Before I set a retirement date, I wanted to be sure that I could afford to retire.  Most of my working life I owed my own business.  I lived with debt.  I got a paycheck only after all the bills were paid and after everyone else got paid.  Seven years ago I closed my business and went to work for the school district.  Now I have regular paychecks and health insurance and paid vacation and sick leave and once I turn 65…a modest pension.  I no longer have debt, except for my mortgage.  I do not want to retire and then find out that I don’t have enough income to go anywhere or do anything or to fall back into debt.

There are lots of free calculators out there to help you decide how much you need to have in retirement.  But those calculators are useless until you figure out how much you currently have coming in, how much you have saved or invested to date, and most importantly…how much you have going out.  I keep track of my finances on Quicken.  I know at a glance what the answers to those questions are. But that is only the beginning.  The next part takes work….lots of work.

I like the Expense Tracker on the Suze Orman website.  http://www.suzeorman.com/suze-tools/expense-tracker   With the help of Quicken, I made a spreadsheet using Suze’s expense-tracker as a model.  Furthermore, I had to look back at previous years to make sure that the amounts I put down for each item were realistic.  This exercise is a real eye-opener for most people.

Next, I had to run different scenarios to be able to fill out the spreadsheets projecting into the future.  If I retired at age 62, what sources of income would be available to me?  How would that number change if I wanted until 65?  What if I wanted until my full retirement age of 66?  What if I waited until 70?   I remarried seven years ago and my husband is fifteen years older than me.  If he died, would I still be able to afford to retire?  I own two rental properties and am currently paying mortgages on both, as well as our home.  Would I be better off to sell one or the other of the rental properties, or both…. or neither?  These are the types of questions and scenarios that aren’t covered in those retirement calculators one finds online.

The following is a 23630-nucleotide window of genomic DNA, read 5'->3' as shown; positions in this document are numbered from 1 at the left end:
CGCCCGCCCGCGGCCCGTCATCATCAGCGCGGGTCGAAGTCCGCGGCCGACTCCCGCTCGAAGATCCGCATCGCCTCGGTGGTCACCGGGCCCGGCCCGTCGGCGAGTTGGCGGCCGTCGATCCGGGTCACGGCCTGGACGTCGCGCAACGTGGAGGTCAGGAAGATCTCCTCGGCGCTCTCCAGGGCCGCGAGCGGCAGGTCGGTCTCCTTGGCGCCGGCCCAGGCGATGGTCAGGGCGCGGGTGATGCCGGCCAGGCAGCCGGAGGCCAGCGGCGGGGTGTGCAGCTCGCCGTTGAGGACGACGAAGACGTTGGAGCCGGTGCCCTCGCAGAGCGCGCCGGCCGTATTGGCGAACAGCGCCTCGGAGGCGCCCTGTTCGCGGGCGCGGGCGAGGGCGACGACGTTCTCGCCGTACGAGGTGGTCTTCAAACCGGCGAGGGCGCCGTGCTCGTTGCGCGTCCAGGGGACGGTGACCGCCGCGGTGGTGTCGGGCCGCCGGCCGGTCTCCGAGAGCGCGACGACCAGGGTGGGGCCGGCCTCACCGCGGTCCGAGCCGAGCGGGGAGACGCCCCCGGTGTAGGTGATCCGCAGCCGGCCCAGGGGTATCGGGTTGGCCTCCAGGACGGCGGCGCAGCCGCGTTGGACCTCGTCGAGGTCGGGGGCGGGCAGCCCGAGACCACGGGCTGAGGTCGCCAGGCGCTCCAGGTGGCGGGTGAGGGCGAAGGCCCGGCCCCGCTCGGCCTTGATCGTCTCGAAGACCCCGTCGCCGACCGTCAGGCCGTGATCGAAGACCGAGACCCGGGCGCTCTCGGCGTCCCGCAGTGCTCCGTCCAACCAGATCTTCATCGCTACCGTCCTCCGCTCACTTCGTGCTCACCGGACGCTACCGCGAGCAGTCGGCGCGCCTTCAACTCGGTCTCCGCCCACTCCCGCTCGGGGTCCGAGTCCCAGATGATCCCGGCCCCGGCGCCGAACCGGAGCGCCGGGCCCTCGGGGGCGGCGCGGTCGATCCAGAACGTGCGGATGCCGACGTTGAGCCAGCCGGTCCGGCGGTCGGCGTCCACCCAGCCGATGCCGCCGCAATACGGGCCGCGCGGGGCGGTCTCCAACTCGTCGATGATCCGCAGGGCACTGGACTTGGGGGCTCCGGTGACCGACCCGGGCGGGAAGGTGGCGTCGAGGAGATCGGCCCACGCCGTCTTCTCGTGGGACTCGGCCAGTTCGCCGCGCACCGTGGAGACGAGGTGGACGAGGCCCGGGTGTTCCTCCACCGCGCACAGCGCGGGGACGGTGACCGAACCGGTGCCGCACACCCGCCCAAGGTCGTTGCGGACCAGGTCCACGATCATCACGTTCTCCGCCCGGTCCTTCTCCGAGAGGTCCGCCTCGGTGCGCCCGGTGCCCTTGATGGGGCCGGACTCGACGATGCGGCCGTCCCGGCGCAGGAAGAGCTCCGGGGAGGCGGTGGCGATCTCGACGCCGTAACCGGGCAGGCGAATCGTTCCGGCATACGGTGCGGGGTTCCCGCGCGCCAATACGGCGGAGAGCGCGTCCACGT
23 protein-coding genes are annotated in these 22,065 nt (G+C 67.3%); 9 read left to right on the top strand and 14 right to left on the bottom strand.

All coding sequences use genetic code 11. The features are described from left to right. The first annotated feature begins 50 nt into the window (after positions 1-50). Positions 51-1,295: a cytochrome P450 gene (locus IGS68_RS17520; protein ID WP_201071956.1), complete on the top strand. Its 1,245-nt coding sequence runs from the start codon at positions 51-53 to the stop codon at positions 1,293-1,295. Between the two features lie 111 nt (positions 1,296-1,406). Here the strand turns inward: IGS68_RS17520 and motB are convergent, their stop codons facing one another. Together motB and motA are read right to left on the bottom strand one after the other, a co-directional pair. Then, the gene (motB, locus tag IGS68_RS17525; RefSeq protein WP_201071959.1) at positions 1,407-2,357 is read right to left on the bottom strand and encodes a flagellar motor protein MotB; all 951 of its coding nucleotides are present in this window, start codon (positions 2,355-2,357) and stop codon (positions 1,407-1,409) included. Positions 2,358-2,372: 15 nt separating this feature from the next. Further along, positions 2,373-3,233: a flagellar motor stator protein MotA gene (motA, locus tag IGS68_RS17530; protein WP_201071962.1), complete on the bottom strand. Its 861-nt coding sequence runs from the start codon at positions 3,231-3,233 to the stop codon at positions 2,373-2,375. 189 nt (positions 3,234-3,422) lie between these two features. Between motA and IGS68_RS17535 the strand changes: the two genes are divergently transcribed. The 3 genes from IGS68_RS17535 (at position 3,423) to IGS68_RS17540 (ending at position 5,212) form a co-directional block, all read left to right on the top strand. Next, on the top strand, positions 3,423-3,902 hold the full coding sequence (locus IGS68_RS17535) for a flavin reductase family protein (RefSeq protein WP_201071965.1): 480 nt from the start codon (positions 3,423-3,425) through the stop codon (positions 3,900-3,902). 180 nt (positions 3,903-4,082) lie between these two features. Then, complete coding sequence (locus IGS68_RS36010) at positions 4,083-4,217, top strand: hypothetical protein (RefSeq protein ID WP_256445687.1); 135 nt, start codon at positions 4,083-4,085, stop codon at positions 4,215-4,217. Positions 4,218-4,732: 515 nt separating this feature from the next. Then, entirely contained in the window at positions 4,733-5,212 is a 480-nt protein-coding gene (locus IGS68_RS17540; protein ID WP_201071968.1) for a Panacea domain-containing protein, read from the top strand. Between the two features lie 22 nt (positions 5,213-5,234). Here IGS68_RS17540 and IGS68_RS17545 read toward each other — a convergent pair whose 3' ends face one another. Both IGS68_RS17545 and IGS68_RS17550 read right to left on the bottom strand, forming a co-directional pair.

The last time I upgraded my Quicken to Quicken Deluxe, it came with a tool called Lifetime Planner.  Using what you already have entered into Quicken, it prompts you to put in all the information above, including all your assets, any loans, any future big purchases, how much you plan to contribute to your retirement accounts each year and etc.  It uses all that information to give you a red, yellow or green light about whether you should have enough money for the retirement date you put in.  The tool also allows you to change play around with different scenarios to see how changes might affect the plan.  After putting in all my figures I was happy to get the “green light” saying “you should have enough to fund all your life event goals and your expenses in retirement”.  For me, that was the confirmation I needed to feel confident that I had figured things up correctly on my spreadsheets.  It does appear that barring some sort of financial calamity, if I continue to put away what I have been every month, and keep paying down my mortgages, I should be able to afford to retire at the end of June, 2017.

There is a commercial on TV that always makes me smile.  It asks “Isn’t that what retirement really is…paying yourself to do what you love?”  That’s what I’m hoping.

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And so, the journey begins…

100_3358I have always looked forward to new journeys, both in travels and in life.  At various times in my life, I have kept a journal during times of transition, to help me sort my thoughts and hopefully understand why I made the choices I did … and how it all turned out!

I am now approaching another big transition in my life — Retirement.  For most of my life retirement has seemed far off and maybe something that would never happen for me.  For most of my working life I was self-employed and working a second job in order to have money to travel.  As the other part of this blog, I will tell about some of those journeys, as well.

But now I am into my 60’s and now retirement is starting to seem real.   In fact, I have a retirement date — July, 2017.  As I contemplated starting another journal, to chronicle this new journey, I decided to explore another path by sharing the journey, via this blog.

And so, the journey begins….